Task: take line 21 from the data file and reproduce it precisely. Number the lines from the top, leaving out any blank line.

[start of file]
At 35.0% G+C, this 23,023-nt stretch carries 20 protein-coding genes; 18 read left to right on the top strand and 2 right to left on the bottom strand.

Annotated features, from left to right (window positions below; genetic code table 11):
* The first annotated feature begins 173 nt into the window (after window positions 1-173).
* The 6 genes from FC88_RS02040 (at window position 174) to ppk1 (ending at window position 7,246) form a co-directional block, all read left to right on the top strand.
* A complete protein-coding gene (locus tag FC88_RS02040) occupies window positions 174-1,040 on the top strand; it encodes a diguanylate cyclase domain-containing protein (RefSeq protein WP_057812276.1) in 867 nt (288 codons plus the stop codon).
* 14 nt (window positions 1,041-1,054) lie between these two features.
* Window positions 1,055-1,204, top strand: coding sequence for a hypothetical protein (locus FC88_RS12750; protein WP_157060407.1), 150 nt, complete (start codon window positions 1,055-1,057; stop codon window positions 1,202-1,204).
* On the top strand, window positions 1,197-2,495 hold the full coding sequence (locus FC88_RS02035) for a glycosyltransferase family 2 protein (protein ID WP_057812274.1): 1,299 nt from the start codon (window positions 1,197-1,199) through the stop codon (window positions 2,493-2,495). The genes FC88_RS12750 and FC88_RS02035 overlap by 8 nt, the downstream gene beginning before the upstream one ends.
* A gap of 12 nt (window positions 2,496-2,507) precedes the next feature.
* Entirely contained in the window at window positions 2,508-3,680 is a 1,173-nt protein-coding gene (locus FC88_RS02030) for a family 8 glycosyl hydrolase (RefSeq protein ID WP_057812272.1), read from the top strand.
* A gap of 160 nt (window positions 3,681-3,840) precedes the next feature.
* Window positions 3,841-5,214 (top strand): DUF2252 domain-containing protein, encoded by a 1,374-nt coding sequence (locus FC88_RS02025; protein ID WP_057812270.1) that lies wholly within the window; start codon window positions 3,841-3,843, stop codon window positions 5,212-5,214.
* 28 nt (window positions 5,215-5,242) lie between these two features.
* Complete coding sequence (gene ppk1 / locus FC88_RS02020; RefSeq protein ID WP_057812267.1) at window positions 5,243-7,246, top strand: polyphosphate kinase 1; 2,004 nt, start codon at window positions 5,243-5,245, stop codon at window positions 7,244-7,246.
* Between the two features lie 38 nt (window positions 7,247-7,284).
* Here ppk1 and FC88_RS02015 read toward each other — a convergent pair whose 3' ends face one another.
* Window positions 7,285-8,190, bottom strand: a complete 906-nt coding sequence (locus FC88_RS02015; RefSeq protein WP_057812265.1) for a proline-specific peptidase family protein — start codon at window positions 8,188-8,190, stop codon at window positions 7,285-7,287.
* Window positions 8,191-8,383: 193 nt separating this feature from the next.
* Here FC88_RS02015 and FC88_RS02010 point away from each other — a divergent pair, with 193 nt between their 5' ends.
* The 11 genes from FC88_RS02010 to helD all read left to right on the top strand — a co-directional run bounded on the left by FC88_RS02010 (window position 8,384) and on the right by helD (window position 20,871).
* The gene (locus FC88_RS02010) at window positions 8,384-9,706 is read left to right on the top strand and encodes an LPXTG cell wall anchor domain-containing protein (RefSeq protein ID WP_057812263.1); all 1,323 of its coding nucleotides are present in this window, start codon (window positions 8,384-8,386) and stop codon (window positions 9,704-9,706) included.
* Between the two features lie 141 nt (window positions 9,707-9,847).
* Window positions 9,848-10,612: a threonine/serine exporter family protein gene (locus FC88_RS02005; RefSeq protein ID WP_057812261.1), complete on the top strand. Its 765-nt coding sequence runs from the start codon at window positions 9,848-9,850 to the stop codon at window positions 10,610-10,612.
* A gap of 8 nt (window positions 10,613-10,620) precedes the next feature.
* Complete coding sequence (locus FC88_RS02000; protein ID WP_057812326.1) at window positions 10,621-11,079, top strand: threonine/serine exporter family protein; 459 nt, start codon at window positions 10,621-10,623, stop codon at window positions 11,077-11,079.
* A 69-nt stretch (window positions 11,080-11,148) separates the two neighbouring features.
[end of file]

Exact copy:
* The gene (locus FC88_RS02010) at window positions 8,384-9,706 is read left to right on the top strand and encodes an LPXTG cell wall anchor domain-containing protein (RefSeq protein ID WP_057812263.1); all 1,323 of its coding nucleotides are present in this window, start codon (window positions 8,384-8,386) and stop codon (window positions 9,704-9,706) included.